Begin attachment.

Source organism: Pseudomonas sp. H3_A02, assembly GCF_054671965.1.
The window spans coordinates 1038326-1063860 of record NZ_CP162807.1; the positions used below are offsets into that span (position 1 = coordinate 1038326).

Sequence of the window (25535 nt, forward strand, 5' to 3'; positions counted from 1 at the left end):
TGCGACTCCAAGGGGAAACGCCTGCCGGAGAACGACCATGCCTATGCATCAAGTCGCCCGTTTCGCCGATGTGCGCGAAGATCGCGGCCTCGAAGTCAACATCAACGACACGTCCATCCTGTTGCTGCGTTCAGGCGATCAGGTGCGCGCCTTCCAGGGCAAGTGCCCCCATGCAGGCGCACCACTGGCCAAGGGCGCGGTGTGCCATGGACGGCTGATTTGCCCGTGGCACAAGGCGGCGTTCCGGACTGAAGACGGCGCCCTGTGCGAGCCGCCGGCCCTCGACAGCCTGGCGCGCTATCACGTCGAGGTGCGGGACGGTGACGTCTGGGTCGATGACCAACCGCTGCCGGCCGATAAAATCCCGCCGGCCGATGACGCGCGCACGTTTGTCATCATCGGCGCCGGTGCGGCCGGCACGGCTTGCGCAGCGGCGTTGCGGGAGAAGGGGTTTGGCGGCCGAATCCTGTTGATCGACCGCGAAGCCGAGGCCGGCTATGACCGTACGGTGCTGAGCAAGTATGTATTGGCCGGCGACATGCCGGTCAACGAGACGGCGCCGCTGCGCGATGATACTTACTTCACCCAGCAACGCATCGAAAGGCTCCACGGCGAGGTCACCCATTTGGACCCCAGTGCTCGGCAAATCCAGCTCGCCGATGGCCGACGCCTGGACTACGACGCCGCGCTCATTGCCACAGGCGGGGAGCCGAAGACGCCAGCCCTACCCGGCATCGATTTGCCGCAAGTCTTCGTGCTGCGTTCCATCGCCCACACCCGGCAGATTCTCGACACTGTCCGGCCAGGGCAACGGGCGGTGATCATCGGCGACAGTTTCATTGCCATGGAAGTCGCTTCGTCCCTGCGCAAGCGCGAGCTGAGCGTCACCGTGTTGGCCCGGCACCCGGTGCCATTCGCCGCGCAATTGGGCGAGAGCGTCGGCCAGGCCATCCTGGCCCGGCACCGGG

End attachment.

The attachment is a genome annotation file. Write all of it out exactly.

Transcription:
Source organism: Pseudomonas sp. H3_A02, assembly GCF_054671965.1.
The window spans coordinates 1038326-1063860 of record NZ_CP162807.1; the positions used below are offsets into that span (position 1 = coordinate 1038326).

Sequence of the window (25535 nt, forward strand, 5' to 3'; positions counted from 1 at the left end):
TGCGACTCCAAGGGGAAACGCCTGCCGGAGAACGACCATGCCTATGCATCAAGTCGCCCGTTTCGCCGATGTGCGCGAAGATCGCGGCCTCGAAGTCAACATCAACGACACGTCCATCCTGTTGCTGCGTTCAGGCGATCAGGTGCGCGCCTTCCAGGGCAAGTGCCCCCATGCAGGCGCACCACTGGCCAAGGGCGCGGTGTGCCATGGACGGCTGATTTGCCCGTGGCACAAGGCGGCGTTCCGGACTGAAGACGGCGCCCTGTGCGAGCCGCCGGCCCTCGACAGCCTGGCGCGCTATCACGTCGAGGTGCGGGACGGTGACGTCTGGGTCGATGACCAACCGCTGCCGGCCGATAAAATCCCGCCGGCCGATGACGCGCGCACGTTTGTCATCATCGGCGCCGGTGCGGCCGGCACGGCTTGCGCAGCGGCGTTGCGGGAGAAGGGGTTTGGCGGCCGAATCCTGTTGATCGACCGCGAAGCCGAGGCCGGCTATGACCGTACGGTGCTGAGCAAGTATGTATTGGCCGGCGACATGCCGGTCAACGAGACGGCGCCGCTGCGCGATGATACTTACTTCACCCAGCAACGCATCGAAAGGCTCCACGGCGAGGTCACCCATTTGGACCCCAGTGCTCGGCAAATCCAGCTCGCCGATGGCCGACGCCTGGACTACGACGCCGCGCTCATTGCCACAGGCGGGGAGCCGAAGACGCCAGCCCTACCCGGCATCGATTTGCCGCAAGTCTTCGTGCTGCGTTCCATCGCCCACACCCGGCAGATTCTCGACACTGTCCGGCCAGGGCAACGGGCGGTGATCATCGGCGACAGTTTCATTGCCATGGAAGTCGCTTCGTCCCTGCGCAAGCGCGAGCTGAGCGTCACCGTGTTGGCCCGGCACCCGGTGCCATTCGCCGCGCAATTGGGCGAGAGCGTCGGCCAGGCCATCCTGGCCCGGCACCGGG